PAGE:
Can advertising be a force for good? Diageo's Syl Saller certainly thinks so

Elliott Haworth
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Johnnie Walker's Keep Walkin' campaign – "this land is our land" (Source: Diageo)

If the early bird catches the worm, then the attendees of this year’s Advertising Association LEAD summit must have been full by the time it began.

Early starts are anathema to most in the media, myself included, but the full force of AdLand was on parade, bright-eyed – despite the culture secretary’s dry, cliched, keynote address.

Far better received was the closing address from Syl Saller, chief marketing officer at drinks giant Diageo, in which she portrayed brands – and advertising – as having the ability to start conversations, to change people’s minds, and to be a force for good.

Coincidentally, it was the day of Diageo’s fourth quarter results for last year – so successful it propped up the FTSE on the day. Clearly time poor, we caught up in the green room (which was actually green) to discuss her speech, and why she thinks brands have a moral obligation.

Doing good?

“I guess it’s because I believe that talking about business, brand and personal responsibility might, just might, get us all thinking about how brands can make a difference in the world,” said Saller in her speech.

Big brand household names have a voice. We are familiar with them, and when they speak – we listen. But does such sway oblige them to use that voice to enact social change?

Saller says it’s about creating purpose, but that what works for one brand won’t necessarily work for another. “It has to be authentic. So for Smirnoff to comment on equality issues makes a ton of sense. If Pimms was doing that, it wouldn’t make sense. So you have to really think about: ‘what is the brand talking about?’ and does it have a right to comment? Does it have a right to be in that space?”

Right to comment

One example I raise with Saller is the Keep Walkin’ campaign, reinvigorated by Anomaly for Scotch whisky giant Johnnie Walker. Immediately, admittedly, it seemed slightly absurd for a whisky brand to make a series of seemingly unrelated ads – one focuses on refugees on the Greek island of Lesvos, another adapts the lyrics of Woody Guthrie’s unofficial US national anthem, This Land is Your Land.

The song is a sombre folk ballad relaying the inclusivity and freedom of the American Dream, at a time when many in the US feel those sentiments are disappearing before their eyes. The versions used in the Johnnie Walker campaign are sung and spoken by Mexicans, who in the division of the Trumpian era, more than anyone, may feel like This Land is not theirs.

“When you look at that piece in isolation, you know, you’d say, ‘why are we doing this? Where’s the scotch?’” says Saller. “[But] Johnnie Walker’s purpose is to inspire personal progress. We communicate this purpose through storytelling which we hope inspires people to progress – and makes the brand both topical and relevant.”

Saller agrees with me that advertising can be a soft power for social influence. A brand need not tell consumers how to think directly, but by reflecting a reality different to their own, such as with the Ode To Lesvos ad, it might just resonate with, or challenge their values.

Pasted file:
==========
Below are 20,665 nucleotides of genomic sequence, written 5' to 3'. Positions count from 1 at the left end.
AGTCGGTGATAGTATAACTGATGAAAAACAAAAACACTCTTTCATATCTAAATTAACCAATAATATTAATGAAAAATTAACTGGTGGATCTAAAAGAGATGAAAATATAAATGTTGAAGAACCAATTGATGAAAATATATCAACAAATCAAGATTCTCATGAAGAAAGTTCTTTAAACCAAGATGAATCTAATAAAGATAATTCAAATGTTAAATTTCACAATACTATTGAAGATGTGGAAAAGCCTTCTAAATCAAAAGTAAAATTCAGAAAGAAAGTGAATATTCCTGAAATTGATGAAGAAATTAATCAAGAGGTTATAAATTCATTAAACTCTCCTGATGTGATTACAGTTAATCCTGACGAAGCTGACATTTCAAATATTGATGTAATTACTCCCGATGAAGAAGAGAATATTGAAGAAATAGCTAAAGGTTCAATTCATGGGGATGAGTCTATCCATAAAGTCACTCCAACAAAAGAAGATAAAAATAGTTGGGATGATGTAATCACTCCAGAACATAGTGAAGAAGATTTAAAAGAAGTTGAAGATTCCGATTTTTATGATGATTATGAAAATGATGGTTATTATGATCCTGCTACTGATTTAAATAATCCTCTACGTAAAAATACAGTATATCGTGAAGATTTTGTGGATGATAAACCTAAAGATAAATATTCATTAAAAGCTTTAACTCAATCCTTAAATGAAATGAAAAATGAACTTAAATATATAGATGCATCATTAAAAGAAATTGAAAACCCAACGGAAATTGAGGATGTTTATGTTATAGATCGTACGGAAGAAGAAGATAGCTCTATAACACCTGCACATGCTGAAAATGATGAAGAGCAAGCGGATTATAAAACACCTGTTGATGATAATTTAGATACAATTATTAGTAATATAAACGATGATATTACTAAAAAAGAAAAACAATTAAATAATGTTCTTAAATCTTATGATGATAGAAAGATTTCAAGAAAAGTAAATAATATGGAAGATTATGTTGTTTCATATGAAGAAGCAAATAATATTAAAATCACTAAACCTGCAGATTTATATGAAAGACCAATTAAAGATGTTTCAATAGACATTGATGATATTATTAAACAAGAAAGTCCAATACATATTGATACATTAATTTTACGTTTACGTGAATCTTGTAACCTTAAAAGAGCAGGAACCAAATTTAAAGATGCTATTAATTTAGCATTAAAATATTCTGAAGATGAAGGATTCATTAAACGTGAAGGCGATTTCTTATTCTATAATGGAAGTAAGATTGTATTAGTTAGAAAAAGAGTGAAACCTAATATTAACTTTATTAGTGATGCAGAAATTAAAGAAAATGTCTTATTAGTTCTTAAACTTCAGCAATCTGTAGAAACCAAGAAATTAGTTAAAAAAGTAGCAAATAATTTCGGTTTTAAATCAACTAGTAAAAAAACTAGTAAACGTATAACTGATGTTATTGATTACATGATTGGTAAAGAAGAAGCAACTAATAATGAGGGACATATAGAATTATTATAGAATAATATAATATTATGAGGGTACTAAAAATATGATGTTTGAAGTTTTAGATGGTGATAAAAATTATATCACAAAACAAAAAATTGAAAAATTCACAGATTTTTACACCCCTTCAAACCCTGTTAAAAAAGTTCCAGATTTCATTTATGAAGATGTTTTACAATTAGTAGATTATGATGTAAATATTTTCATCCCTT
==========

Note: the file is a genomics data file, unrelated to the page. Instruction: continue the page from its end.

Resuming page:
“We don’t have all the answers,” says Saller. “But if you make people go ‘wait a minute, I thought the refugees were just people taking our jobs and creating problems’, and you see the humanity, you get in touch with ‘what do all those life jackets mean?’”

The reaction isn’t always so favourable, as this year’s Superbowl showed. An ad from Diageo’s competitor Anheuser-Busch, for its Budweiser brand, showed a truncated dramatisation of its founder arriving in America as an immigrant. The ad was heavily lambasted by Trump supporters, many of whom took to social media calling for a boycott. Either way, it certainly started a conversation.

Show me the money

But is a having a conscience commercially viable? Another Diageo campaign, for Guinness, ran during the rugby World Cup, fronted by former Welsh fullback Gareth Thomas – the first openly gay rugby player.

As someone who was meant to live up to the expectations of a heavyset, rugged “man’s man”, the campaign aimed to change perceptions of homosexuality within audiences who might not usually be particularly open.

“For most of the people we [educated, metropolitan Londoners] associate with, sexuality isn’t an issue – gay, straight, whatever, it doesn’t matter. But that’s not true for everybody. So showing the story of a rugby player coming out and telling his story affects the people who would naturally be inclined to think that way,” says Saller.

All very well, but profitable? Saller says yes: “We know it pays. The results of our World Cup programme were beyond our expectations; £8m in incremental sales and we gained share over Heineken, the official sponsor.”

The campaign won Diageo the coveted new Glass Lion – “the lion for change”– at Cannes last year, but Saller says it was just “the icing on the cake. Hearing the difference our work makes to real people is what matters to me.”

Communicating the virtues of a brand to enact social change is a big task, but one Saller thinks will pay dividends. A report from 2015 by Edelman found 92 per cent of people want to do business with companies that share their beliefs. “People are going to watch what they want to watch. And that means there’s more pressure on us to have truly great work that people want to see.”

Elliott Haworth is business features writer at City A.M.

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